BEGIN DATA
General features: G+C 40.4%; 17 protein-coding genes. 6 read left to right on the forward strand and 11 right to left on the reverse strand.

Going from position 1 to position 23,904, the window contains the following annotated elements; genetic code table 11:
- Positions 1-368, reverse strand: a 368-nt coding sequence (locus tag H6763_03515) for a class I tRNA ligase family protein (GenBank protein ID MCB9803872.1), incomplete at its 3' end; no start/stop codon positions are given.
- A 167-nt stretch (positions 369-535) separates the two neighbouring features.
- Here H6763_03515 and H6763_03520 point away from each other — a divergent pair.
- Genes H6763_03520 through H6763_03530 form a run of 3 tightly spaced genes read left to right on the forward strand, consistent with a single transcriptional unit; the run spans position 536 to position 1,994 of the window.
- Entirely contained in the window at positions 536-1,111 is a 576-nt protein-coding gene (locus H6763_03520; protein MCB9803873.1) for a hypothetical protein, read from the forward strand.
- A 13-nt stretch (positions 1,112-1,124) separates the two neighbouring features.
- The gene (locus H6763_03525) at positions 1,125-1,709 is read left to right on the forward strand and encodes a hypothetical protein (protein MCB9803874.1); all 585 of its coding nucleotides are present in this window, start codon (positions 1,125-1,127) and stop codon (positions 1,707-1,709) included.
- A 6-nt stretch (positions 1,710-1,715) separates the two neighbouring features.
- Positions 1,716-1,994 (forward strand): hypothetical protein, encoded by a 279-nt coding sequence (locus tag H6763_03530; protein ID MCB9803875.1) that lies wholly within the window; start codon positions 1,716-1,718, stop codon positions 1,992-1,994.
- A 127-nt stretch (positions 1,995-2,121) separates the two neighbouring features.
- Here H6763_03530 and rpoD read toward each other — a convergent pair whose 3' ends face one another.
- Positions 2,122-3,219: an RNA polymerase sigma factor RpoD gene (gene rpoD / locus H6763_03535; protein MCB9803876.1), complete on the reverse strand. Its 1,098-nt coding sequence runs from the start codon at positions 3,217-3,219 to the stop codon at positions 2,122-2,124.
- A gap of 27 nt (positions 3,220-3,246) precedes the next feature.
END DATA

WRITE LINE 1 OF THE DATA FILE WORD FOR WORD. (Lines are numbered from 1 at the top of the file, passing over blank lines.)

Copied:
General features: G+C 40.4%; 17 protein-coding genes. 6 read left to right on the forward strand and 11 right to left on the reverse strand.